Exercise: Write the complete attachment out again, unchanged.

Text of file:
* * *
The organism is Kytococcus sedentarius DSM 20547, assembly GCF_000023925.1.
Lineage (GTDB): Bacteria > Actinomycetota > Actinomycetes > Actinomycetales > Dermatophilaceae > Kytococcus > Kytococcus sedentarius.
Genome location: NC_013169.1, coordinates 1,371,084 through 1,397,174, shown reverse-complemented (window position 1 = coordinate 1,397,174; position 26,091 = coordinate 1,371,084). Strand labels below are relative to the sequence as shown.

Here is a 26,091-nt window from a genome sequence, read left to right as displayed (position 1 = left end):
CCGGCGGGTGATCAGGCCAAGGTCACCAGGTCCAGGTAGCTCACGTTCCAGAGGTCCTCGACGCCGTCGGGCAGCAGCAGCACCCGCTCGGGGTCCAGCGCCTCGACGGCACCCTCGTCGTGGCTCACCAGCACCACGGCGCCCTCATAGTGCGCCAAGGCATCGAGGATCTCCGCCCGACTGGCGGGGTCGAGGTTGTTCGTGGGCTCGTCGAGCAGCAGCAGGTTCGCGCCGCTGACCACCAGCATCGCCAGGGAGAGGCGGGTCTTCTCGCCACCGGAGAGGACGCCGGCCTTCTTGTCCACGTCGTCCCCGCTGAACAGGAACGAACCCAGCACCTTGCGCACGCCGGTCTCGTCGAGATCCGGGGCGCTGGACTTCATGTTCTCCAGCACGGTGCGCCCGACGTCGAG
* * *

The organism is Kytococcus sedentarius DSM 20547, assembly GCF_000023925.1.
Lineage (GTDB): Bacteria > Actinomycetota > Actinomycetes > Actinomycetales > Dermatophilaceae > Kytococcus > Kytococcus sedentarius.
Genome location: NC_013169.1, coordinates 1,371,084 through 1,397,174, shown reverse-complemented (window position 1 = coordinate 1,397,174; position 26,091 = coordinate 1,371,084). Strand labels below are relative to the sequence as shown.

Here is a 26,091-nt window from a genome sequence, read left to right as displayed (position 1 = left end):
CCGGCGGGTGATCAGGCCAAGGTCACCAGGTCCAGGTAGCTCACGTTCCAGAGGTCCTCGACGCCGTCGGGCAGCAGCAGCACCCGCTCGGGGTCCAGCGCCTCGACGGCACCCTCGTCGTGGCTCACCAGCACCACGGCGCCCTCATAGTGCGCCAAGGCATCGAGGATCTCCGCCCGACTGGCGGGGTCGAGGTTGTTCGTGGGCTCGTCGAGCAGCAGCAGGTTCGCGCCGCTGACCACCAGCATCGCCAGGGAGAGGCGGGTCTTCTCGCCACCGGAGAGGACGCCGGCCTTCTTGTCCACGTCGTCCCCGCTGAACAGGAACGAACCCAGCACCTTGCGCACGCCGGTCTCGTCGAGATCCGGGGCGCTGGACTTCATGTTCTCCAGCACGGTGCGCCCGACGTCGAG